By Nisean Lorde
Instead of a forecasted $3.9 million shortfall, the university expects it will have an extra $10.5 million to spend, Ryerson president Claude Lajeunesse told the finance committee on Monday.
The largest chunk of the money comes from an unexpected increase in the number of students at Ryerson, who Lajeunesse said bring in approximately $10,000 a head in tuition and government funding.
Between an increase in enrolment and a steep decline in the number of students who drop out, Ryerson has 1,000 more students than it expected to have this year.
Lajeunesse said the university has a lot of areas it can spend the money on.
“For the first time in seven years we can now invest a significant amount of dollars for priority activities,” he said.
Michael Guerriere, vice-chair of the Board of Governors, advised the committee that the extra money should be spent with caution, because much of it would be needed to pay for the additional students.
“Not a single dollar of this money is coming without a workload attached to it,” he said. “The deans are sweating bullets more about this than they would be if we were cutting $2 million out of the budget. I think we should be really careful about feeling this [surplus] tales the pressure off.”
Lajeunesse said that the university’s top priority was to hire more professors.
“This is a critical issue that we face, to be ready for next fall, and that we have to be ready to serve these additional students that are now on our campus as I speak,” he said.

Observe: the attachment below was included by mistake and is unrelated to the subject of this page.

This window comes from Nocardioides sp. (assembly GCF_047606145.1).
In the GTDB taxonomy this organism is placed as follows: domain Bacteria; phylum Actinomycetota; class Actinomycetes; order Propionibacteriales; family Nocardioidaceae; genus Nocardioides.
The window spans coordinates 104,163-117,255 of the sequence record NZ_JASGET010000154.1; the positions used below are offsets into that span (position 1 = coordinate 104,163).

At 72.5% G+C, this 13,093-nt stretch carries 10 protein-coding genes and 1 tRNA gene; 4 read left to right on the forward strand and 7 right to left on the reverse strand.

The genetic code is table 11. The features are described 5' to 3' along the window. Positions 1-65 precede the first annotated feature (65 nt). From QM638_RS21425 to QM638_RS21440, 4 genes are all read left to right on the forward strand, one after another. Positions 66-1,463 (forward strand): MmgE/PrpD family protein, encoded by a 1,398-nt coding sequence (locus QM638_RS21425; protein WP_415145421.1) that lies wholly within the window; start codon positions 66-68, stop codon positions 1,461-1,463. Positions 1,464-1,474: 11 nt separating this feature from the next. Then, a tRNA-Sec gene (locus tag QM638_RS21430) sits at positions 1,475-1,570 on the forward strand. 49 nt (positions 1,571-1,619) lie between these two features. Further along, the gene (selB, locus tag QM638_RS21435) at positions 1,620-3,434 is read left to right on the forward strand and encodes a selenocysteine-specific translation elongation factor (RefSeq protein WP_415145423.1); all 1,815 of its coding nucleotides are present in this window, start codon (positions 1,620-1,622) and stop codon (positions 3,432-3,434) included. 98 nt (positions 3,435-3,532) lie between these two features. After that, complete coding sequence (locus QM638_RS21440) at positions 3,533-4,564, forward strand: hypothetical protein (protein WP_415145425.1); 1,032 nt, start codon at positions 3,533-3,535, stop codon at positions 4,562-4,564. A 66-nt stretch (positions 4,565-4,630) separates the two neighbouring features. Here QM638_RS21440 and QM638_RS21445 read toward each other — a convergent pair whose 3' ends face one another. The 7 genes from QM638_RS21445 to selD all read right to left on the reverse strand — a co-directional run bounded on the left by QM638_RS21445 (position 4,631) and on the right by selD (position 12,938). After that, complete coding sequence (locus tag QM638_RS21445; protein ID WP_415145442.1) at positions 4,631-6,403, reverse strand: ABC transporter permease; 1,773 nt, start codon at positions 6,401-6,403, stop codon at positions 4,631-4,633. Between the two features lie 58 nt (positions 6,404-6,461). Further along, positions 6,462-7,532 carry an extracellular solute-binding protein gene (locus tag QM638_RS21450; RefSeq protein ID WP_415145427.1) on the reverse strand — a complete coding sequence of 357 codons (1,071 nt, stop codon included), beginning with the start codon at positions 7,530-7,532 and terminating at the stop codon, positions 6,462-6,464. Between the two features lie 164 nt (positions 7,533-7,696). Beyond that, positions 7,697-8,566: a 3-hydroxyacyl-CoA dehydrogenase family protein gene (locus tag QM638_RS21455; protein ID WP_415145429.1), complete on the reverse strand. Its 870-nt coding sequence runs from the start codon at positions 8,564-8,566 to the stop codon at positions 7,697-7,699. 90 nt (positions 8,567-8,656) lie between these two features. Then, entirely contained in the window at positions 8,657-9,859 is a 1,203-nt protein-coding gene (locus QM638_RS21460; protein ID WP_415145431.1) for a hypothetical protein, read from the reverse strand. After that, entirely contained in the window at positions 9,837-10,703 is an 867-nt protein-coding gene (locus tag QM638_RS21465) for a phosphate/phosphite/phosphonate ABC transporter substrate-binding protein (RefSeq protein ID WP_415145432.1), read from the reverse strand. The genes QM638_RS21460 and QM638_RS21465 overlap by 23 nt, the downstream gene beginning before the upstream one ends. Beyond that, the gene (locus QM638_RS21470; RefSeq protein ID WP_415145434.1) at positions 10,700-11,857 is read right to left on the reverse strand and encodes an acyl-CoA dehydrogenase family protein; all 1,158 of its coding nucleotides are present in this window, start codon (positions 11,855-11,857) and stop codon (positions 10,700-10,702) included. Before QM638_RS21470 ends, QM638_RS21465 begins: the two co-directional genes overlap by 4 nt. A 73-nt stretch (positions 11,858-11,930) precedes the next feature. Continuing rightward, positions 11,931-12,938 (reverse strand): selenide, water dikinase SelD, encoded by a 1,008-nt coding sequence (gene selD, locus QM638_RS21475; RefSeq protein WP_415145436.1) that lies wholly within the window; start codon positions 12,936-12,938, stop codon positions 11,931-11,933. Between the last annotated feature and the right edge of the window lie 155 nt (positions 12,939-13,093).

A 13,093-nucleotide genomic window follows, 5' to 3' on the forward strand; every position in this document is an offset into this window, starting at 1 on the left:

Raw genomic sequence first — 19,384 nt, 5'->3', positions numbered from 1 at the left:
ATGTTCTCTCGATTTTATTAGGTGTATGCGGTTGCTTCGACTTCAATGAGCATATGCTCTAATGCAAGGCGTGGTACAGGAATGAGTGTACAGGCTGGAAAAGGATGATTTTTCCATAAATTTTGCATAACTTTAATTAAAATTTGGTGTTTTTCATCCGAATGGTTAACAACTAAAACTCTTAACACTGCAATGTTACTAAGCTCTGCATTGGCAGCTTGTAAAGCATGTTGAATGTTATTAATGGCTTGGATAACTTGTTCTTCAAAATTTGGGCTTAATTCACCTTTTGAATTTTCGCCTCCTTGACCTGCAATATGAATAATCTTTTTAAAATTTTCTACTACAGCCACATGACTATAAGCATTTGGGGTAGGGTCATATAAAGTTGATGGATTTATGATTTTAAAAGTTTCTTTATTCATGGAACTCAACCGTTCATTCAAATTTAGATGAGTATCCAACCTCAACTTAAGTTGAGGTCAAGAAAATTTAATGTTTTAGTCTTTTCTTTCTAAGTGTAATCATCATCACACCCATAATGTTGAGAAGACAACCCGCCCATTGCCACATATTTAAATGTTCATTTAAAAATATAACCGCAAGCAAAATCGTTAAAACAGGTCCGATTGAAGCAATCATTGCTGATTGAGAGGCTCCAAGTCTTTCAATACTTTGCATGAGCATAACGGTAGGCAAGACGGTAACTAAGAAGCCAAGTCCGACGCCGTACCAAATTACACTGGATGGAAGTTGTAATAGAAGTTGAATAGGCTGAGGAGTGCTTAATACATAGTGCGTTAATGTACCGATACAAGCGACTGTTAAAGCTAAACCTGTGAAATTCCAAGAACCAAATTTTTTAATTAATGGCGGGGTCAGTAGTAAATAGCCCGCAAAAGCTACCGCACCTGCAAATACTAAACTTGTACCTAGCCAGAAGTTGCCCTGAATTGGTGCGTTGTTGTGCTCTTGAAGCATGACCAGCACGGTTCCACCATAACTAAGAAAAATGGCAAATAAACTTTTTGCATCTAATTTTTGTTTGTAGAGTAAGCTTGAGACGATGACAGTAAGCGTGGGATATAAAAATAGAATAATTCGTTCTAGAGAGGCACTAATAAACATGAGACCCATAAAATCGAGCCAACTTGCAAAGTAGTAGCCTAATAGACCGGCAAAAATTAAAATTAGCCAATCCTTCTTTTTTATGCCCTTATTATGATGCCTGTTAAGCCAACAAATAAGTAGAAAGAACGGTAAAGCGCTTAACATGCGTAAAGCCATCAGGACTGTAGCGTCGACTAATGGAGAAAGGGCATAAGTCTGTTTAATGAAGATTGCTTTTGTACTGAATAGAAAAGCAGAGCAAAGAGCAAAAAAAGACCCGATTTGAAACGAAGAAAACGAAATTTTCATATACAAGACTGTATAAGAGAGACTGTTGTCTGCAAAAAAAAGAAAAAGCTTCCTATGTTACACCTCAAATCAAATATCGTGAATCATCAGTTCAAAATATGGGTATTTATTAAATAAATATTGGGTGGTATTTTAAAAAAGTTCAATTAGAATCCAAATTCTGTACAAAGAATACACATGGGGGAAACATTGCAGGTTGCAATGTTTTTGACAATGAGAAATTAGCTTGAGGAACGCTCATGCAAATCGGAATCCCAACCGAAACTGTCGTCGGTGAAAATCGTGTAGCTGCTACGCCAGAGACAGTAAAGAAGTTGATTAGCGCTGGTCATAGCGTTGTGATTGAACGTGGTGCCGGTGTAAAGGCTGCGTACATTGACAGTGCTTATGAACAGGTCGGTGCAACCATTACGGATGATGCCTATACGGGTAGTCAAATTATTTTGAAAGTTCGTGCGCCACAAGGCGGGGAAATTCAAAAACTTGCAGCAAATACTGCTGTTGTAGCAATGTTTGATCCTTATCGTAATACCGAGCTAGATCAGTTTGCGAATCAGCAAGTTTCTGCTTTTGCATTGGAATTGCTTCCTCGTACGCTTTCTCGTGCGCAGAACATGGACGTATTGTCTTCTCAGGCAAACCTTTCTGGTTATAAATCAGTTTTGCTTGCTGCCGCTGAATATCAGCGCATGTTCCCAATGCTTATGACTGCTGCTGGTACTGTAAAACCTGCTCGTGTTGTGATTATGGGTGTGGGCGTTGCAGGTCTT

Ryerson currently has about 500 faculty members, and it plans to hire 80 more for next year.
“We need to be as aggressive as we can right now,” said Lajeunesse, noting that other universities were also looking to hire new faculty.
Lajeunesse said it was a good time to be hiring because the weak economy had created a large pool of unemployed private sector workers with the qualifications to be professors.
“We should look at what’s happened to the Nortels of this world,” he said. “There are some people there with PhD’s with great, great knowledge of research [who] will be available, and that’s something that we have to move and we will move quickly.”
The second priority on the list is to increase faculty start-up funds needed to attract new professors.
“We have not been competitive in faculty start-ups, we’re as much as $15,000 to $20,000 behind,” Earl Aspevig, vice-president academic, told the committee.
Other expenditures on the list include increased funding to the library, classroom renovations and scholarships.
“We know that as we move to the double cohort, we’re attracting new students, we will have to provide additional scholarships,” says Lajeunesse.
“Scholarships are critical,” said Aspevig. “Our student quality has increased over the years. We want to provide the student with as much educational experience as we can.”
Increased funding for research efforts is also a top priority for the university.
“We have to support our research efforts in a better way,” said Lajeunesse. “Because of all this lack of revenue that Ryerson has … over the years, we have not provided our researchers with the same level of college grants, for example, that you would get in competing universities, and that’s hurting us. That’s the problem.”
The full budget will be released at next month’s finance committee meeting.